Souped up onions are pretty tasty; They are ready to explode across our gardens and the surprising beauty of alliums in full flower is enough to bring tears to your eyes.
At Chelsea itself, they'll be disporting themselves in marquee displays and making an exhibition of themselves in show gardens - their drumstick ower heads heightening the rhythm.
It is their sculptural structure even more than their colour (mainly purple) that has made them so popular. Both in ower and in seed their usually tall stems support a pompom of small owers. Sometimes it is a lollipop, sometimes a starburst, almost invariably a sphere as the individual owers within each head take their place, symmetrically arranged to ensure each ower has an equal ensure each ower has an equal opportunity of being pollinated. opportunity of being pollinated.
Most thrive in a sunny site and ost thrive in a sunny site and well-drained soil.
ere is no dispute that they have [euro]rst-class owers - but their foliage is almost always tatty. So they need companions that will cover their imperfections, yet provide a perfect foil to show otheir bold globes and allow the owers to fade while still providing a scaolding for seed heads.
Interesting foliage can be the solution. e bold leaves of hostas or rodgersias would work with their purple globes. Chaerophyllum hirsutum 'haerophyllum hirsutum 'Roseum' - a pink cow-parsley 'Roseum' - a pink cow-parsley relative -owers at much the same relative - owers at much the same time as Allium hollandicum. And because the pink of its umbels of tiny owers has blue in it, there is real empathy between them.
e rich green ferny leaves of the chaerophyllum hide a multitude of sins before and after the allium's climax. Any umbel or other plants with dainty or [euro]lmy owers are suitable companions. Not all alliums are big and bold. If you garden in pots or have limited space, there are a host of smaller, neater alliums ideal for growing between alpines or as individuals in their own container.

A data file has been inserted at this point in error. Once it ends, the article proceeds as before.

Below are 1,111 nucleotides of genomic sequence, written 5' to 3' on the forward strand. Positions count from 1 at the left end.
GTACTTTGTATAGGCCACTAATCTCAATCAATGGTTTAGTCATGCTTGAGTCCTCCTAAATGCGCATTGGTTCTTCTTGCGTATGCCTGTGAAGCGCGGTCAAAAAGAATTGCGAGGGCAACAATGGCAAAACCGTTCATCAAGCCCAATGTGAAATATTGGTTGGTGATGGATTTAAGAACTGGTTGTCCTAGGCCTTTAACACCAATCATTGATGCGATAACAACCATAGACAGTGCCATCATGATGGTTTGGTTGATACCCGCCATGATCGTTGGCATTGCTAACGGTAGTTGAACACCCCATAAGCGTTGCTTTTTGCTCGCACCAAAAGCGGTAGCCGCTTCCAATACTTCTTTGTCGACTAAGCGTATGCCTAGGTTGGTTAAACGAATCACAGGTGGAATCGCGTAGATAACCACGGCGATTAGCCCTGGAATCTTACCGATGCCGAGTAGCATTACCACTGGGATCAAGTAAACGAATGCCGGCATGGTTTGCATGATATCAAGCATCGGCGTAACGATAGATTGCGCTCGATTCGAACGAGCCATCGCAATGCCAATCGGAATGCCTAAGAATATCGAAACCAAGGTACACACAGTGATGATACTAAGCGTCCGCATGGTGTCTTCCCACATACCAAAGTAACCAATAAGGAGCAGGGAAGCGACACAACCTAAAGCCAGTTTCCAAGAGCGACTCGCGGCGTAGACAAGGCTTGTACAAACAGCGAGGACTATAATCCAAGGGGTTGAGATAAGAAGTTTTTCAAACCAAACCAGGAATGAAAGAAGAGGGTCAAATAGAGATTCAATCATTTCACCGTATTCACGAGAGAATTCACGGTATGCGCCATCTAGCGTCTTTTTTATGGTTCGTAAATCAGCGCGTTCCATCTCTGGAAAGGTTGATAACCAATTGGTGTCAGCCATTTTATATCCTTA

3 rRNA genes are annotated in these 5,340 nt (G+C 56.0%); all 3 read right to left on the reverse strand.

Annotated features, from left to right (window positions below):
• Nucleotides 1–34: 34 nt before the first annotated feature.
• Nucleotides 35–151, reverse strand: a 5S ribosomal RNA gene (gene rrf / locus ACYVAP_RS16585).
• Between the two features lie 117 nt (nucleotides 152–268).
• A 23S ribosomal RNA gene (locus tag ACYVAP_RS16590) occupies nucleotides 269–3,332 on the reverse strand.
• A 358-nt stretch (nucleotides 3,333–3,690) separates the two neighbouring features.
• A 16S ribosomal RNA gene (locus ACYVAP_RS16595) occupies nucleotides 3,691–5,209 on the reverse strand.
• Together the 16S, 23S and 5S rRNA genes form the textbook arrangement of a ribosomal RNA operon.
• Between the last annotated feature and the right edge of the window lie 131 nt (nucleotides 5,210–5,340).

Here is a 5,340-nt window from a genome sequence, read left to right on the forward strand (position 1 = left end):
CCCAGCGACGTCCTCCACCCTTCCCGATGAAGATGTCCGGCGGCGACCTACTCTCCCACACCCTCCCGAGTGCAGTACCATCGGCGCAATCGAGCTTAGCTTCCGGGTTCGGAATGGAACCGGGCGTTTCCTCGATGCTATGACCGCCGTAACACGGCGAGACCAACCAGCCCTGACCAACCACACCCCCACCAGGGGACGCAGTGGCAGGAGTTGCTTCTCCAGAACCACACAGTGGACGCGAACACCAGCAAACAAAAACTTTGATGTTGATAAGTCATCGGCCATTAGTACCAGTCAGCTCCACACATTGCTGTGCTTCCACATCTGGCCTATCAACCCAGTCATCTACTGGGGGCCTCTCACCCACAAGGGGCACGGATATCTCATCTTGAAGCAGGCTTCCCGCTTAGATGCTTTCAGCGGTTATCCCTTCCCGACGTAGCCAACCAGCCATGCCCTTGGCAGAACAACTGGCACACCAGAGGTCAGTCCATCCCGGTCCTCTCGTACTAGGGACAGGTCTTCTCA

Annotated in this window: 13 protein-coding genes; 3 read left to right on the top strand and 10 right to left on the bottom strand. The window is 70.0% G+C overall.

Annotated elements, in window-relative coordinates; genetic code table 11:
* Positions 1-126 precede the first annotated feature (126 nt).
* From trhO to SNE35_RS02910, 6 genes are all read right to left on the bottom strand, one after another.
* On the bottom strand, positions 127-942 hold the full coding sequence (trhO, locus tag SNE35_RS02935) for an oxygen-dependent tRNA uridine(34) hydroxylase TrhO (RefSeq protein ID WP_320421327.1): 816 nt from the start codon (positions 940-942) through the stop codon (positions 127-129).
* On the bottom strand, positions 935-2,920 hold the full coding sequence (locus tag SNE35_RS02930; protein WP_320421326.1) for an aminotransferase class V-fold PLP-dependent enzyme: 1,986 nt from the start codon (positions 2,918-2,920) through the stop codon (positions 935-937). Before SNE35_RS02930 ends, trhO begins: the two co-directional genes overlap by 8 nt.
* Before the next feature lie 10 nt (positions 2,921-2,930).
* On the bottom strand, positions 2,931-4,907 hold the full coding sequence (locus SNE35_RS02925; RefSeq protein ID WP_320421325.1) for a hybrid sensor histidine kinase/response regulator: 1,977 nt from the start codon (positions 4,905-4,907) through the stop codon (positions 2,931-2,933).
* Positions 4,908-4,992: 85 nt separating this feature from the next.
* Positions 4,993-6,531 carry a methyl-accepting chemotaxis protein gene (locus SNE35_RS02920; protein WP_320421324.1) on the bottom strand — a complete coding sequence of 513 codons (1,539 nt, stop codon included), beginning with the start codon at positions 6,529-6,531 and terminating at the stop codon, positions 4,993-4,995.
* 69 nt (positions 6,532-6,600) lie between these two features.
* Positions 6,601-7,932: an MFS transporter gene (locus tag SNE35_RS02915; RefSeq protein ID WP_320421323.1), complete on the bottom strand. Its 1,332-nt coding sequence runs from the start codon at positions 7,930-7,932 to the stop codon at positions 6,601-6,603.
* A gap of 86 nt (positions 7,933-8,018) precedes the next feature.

We have grown Allium beesianum here at Glebe Cottage for years.
ough it manages to fend for itself and increase gradually, when it is grown in its own terracotta pot, you can really appreciate its considerable charms. Its leaves are bright green and needle-thin and make the perfect foil for the copious heads of dainty blue owers. A real fairy plant.
Allium avum is one of those plants that, once you've seen it, you have to grow. Glaucous stems 8in high support heads of lemon-yellow owers that open at dierent times for a roman-candle eect. It creates splashes of scintillating citric colour in July, when most rock gardens seem to have fallen asleep. seem to have fallen asleep.
at the top of our shady garden At the top of our shady garden there is a platform that juts out into there is a platform that juts out into the sunshine. ere is no real soil the sunshine. ere is no real soil here but the space is covered with here but the space is covered with pea gravel and has collected residual debris from the trees round about. A host of Allium pulchellum (its name means beautiful, and it is) has seeded in it.
e majority are purple but here and there, the exquisite white 'Album' has made highlights. riving on neglect, this happy self-sustaining community is one of the prettiest sights in July.
ough there are some alliums that can be divided - chives and wild garlic being two of the most obvious examples - most of us introduce them into our gardens as dry bulbs. Sometimes they are big bulbs and often quite expensive, as in Allium giganteum. Sometimes, though, they are relatively cheap.
For a few pounds, you can make a real show of Allium sphaerocephalon, the roundheaded leek (although its ower heads are more egg-shape than spherical). Weave it among clump-forming perennials, geraniums and their ilk or even those with more willowy stems - Gaura lindheimeri or amsonia are equally eective partners. Planting about 3in deep in odd numbers and random positions works best.
If, like us, you're on heavy clay, don't despair - onions love high fertility so you're halfway there. When planting, work grit into the base of the planting hole so they'll never be sitting in water - you don't want soggy bottoms.
ask Carol QTHERE are some really good oranges around at the moment. Can I grow their pips? Maureen Baxter AYES and it's a really fullling thing to do - great for children, too. Push pips into pots of quality compost, water once and leave ina warm, bright place indoors. Most should sprout. Do the same with any citrus fruit. It's unlikely you'll get a crop but, with luck, they'll ower and ll the place with heady perfume.
Orange blossoms are |pretty and perfumed got a few bushes of red-stemmed cornus.
QWE'VE ey've been lovely - should we prune them right back? Gary Howard ATAKE out half the stems each spring - you'll have plenty to look at through summer and ne new stems to give bright colour next winter. Repeating this process, always cutting out older wood, means your shrubs will be reinvigorated.
There's a pompom of flowers - sometimes |a lollipop, other times a starburst
Orange blossoms are |pretty and perfumed
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|Publication:||Liverpool Echo (Liverpool, England)|
|Date:||Mar 21, 2015|
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